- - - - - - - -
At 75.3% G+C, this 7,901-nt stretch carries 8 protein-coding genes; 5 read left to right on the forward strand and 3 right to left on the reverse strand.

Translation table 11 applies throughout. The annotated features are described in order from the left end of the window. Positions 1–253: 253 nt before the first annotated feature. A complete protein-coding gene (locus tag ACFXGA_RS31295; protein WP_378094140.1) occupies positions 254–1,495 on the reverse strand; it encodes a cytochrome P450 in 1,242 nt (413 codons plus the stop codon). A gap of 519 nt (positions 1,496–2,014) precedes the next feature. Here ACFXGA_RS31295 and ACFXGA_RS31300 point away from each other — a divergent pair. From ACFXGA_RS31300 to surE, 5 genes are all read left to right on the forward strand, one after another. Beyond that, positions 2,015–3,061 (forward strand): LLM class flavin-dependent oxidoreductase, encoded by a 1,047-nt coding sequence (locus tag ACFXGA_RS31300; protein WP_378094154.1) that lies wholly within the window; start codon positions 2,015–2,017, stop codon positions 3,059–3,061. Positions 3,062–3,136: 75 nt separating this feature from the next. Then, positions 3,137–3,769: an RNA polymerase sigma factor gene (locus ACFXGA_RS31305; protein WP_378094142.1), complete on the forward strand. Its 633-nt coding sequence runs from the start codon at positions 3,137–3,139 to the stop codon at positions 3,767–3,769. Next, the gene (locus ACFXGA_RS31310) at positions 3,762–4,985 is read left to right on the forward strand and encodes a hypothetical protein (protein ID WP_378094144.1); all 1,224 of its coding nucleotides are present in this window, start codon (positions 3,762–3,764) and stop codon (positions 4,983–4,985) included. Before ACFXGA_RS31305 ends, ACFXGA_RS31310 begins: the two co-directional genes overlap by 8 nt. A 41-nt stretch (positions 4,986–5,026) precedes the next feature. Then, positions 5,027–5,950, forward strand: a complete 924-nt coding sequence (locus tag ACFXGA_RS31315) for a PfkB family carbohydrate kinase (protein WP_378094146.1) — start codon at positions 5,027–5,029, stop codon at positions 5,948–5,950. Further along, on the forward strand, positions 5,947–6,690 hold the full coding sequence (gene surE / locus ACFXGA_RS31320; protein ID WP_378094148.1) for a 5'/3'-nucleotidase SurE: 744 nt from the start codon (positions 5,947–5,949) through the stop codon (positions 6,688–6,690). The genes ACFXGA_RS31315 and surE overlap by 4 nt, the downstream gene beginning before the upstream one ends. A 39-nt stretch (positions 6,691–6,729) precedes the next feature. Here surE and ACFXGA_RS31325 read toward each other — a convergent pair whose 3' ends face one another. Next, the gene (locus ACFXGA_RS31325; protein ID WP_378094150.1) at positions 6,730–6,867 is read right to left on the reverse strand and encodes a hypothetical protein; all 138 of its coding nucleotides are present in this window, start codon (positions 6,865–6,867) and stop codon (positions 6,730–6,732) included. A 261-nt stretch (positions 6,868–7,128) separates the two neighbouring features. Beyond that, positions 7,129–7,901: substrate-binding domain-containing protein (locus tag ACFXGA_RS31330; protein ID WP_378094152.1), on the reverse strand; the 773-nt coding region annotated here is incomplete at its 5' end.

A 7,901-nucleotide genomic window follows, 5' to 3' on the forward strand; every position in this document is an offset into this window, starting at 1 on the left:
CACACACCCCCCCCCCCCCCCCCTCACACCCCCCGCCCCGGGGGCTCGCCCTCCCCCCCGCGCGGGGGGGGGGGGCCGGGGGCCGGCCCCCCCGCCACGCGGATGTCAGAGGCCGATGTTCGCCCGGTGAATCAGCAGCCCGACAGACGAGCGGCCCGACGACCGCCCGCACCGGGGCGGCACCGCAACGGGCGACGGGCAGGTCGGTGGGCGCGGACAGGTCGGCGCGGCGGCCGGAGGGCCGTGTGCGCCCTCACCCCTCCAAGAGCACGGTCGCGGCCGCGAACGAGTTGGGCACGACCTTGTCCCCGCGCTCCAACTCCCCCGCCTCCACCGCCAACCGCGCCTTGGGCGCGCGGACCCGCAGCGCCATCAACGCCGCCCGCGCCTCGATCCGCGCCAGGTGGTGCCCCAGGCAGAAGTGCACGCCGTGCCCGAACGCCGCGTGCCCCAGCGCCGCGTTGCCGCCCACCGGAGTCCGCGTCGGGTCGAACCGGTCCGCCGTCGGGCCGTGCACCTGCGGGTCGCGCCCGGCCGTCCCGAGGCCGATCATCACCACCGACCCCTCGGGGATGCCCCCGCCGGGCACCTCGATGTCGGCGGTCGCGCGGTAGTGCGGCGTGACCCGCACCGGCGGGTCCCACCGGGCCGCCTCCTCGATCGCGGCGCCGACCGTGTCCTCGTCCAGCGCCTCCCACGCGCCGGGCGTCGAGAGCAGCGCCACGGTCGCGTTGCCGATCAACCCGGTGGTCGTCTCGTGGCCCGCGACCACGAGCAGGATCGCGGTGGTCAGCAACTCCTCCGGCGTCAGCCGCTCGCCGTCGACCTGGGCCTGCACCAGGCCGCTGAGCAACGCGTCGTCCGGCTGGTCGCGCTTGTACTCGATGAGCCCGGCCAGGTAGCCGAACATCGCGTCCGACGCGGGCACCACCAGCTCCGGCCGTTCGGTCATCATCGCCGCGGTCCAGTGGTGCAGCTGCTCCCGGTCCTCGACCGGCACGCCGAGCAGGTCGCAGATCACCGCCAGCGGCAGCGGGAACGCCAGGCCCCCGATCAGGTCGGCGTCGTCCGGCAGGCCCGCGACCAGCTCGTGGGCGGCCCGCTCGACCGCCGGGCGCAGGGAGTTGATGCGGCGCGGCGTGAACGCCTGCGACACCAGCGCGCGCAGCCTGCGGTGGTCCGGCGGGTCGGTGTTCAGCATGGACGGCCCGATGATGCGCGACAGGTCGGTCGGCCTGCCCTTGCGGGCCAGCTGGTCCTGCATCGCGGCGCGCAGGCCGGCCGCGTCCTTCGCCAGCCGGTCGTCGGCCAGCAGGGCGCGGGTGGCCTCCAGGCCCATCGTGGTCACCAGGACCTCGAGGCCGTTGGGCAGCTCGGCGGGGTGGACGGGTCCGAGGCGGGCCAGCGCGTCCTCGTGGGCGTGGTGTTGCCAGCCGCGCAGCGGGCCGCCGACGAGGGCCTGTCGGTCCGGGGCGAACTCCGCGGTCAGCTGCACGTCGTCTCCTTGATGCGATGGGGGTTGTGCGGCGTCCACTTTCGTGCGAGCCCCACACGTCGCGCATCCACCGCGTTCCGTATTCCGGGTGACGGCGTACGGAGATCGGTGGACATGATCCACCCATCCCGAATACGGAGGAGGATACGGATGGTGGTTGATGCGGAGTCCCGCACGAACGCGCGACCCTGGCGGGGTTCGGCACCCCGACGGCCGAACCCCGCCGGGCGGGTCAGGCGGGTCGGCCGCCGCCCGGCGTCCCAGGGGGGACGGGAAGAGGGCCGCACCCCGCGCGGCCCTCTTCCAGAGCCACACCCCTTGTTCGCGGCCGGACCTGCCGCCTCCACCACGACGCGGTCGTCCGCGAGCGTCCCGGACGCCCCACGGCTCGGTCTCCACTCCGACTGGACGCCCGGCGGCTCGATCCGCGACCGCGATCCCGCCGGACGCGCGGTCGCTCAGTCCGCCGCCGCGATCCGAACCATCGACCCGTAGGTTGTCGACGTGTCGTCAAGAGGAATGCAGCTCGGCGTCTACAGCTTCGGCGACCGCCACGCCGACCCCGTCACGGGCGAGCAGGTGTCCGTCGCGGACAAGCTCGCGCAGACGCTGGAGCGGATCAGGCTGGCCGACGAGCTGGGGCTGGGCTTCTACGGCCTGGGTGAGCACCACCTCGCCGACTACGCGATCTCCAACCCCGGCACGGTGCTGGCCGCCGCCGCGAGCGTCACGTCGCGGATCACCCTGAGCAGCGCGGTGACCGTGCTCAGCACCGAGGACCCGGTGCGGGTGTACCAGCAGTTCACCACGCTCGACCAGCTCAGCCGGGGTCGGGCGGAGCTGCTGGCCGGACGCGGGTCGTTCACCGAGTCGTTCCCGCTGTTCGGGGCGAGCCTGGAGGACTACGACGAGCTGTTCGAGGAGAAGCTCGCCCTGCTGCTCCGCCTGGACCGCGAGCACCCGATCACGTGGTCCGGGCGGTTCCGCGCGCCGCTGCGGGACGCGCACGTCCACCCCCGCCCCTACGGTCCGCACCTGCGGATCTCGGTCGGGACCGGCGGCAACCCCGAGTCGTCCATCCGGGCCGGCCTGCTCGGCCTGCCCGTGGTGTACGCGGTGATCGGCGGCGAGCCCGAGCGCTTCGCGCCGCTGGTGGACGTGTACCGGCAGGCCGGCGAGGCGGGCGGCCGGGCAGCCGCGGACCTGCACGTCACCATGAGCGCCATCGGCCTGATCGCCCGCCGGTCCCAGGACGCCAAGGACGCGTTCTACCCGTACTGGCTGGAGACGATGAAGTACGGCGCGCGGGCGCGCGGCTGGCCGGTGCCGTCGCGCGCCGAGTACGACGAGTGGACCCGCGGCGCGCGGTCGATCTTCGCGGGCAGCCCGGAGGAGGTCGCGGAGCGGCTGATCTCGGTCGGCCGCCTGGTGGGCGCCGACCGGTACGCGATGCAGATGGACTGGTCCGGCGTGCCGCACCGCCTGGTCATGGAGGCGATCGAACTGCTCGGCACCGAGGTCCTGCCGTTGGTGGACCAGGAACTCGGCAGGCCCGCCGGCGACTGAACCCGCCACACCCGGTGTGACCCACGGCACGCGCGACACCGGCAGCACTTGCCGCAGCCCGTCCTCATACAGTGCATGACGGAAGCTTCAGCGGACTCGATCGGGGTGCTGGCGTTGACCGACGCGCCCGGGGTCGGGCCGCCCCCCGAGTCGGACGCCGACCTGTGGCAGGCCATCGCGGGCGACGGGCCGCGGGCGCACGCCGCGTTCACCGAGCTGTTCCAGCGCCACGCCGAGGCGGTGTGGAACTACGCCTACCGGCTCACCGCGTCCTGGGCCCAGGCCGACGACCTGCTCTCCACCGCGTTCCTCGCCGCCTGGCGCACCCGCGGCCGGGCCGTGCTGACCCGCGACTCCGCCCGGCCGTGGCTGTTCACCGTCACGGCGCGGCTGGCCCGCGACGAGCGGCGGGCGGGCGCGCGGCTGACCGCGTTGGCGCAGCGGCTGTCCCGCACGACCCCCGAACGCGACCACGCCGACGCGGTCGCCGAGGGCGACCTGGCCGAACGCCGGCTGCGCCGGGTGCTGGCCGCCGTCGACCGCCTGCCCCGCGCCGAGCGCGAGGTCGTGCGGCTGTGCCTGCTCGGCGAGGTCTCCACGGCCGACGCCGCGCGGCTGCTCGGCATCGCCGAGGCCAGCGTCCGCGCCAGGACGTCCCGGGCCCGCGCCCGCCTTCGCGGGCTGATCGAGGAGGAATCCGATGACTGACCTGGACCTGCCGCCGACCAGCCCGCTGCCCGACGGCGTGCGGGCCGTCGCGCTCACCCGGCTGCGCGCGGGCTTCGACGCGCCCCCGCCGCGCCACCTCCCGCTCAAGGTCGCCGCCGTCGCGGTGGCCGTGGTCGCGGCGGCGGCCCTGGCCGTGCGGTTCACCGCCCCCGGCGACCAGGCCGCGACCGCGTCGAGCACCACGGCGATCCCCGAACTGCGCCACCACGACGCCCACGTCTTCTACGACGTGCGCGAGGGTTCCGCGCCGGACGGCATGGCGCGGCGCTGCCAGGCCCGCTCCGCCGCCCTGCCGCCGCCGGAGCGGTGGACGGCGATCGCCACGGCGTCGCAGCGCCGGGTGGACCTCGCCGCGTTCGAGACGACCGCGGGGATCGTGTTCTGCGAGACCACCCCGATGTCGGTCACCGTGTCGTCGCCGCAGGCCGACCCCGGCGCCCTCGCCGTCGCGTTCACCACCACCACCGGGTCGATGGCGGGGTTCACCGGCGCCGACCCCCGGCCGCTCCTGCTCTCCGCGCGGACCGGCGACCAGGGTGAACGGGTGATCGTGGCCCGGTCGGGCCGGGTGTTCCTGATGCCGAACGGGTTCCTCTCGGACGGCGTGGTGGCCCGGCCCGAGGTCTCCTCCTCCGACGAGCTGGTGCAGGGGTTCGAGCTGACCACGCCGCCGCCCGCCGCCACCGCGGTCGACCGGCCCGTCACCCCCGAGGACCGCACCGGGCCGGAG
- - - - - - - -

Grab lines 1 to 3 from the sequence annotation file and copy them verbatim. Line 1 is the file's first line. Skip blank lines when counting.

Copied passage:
At 75.3% G+C, this 7,901-nt stretch carries 8 protein-coding genes; 5 read left to right on the forward strand and 3 right to left on the reverse strand.

Translation table 11 applies throughout. The annotated features are described in order from the left end of the window. Positions 1–253: 253 nt before the first annotated feature. A complete protein-coding gene (locus tag ACFXGA_RS31295; protein WP_378094140.1) occupies positions 254–1,495 on the reverse strand; it encodes a cytochrome P450 in 1,242 nt (413 codons plus the stop codon). A gap of 519 nt (positions 1,496–2,014) precedes the next feature. Here ACFXGA_RS31295 and ACFXGA_RS31300 point away from each other — a divergent pair. From ACFXGA_RS31300 to surE, 5 genes are all read left to right on the forward strand, one after another. Beyond that, positions 2,015–3,061 (forward strand): LLM class flavin-dependent oxidoreductase, encoded by a 1,047-nt coding sequence (locus tag ACFXGA_RS31300; protein WP_378094154.1) that lies wholly within the window; start codon positions 2,015–2,017, stop codon positions 3,059–3,061. Positions 3,062–3,136: 75 nt separating this feature from the next. Then, positions 3,137–3,769: an RNA polymerase sigma factor gene (locus ACFXGA_RS31305; protein WP_378094142.1), complete on the forward strand. Its 633-nt coding sequence runs from the start codon at positions 3,137–3,139 to the stop codon at positions 3,767–3,769. Next, the gene (locus ACFXGA_RS31310) at positions 3,762–4,985 is read left to right on the forward strand and encodes a hypothetical protein (protein ID WP_378094144.1); all 1,224 of its coding nucleotides are present in this window, start codon (positions 3,762–3,764) and stop codon (positions 4,983–4,985) included. Before ACFXGA_RS31305 ends, ACFXGA_RS31310 begins: the two co-directional genes overlap by 8 nt. A 41-nt stretch (positions 4,986–5,026) precedes the next feature. Then, positions 5,027–5,950, forward strand: a complete 924-nt coding sequence (locus tag ACFXGA_RS31315) for a PfkB family carbohydrate kinase (protein WP_378094146.1) — start codon at positions 5,027–5,029, stop codon at positions 5,948–5,950. Further along, on the forward strand, positions 5,947–6,690 hold the full coding sequence (gene surE / locus ACFXGA_RS31320; protein ID WP_378094148.1) for a 5'/3'-nucleotidase SurE: 744 nt from the start codon (positions 5,947–5,949) through the stop codon (positions 6,688–6,690). The genes ACFXGA_RS31315 and surE overlap by 4 nt, the downstream gene beginning before the upstream one ends. A 39-nt stretch (positions 6,691–6,729) precedes the next feature. Here surE and ACFXGA_RS31325 read toward each other — a convergent pair whose 3' ends face one another. Next, the gene (locus ACFXGA_RS31325; protein ID WP_378094150.1) at positions 6,730–6,867 is read right to left on the reverse strand and encodes a hypothetical protein; all 138 of its coding nucleotides are present in this window, start codon (positions 6,865–6,867) and stop codon (positions 6,730–6,732) included. A 261-nt stretch (positions 6,868–7,128) separates the two neighbouring features. Beyond that, positions 7,129–7,901: substrate-binding domain-containing protein (locus tag ACFXGA_RS31330; protein ID WP_378094152.1), on the reverse strand; the 773-nt coding region annotated here is incomplete at its 5' end.

A 7,901-nucleotide genomic window follows, 5' to 3' on the forward strand; every position in this document is an offset into this window, starting at 1 on the left: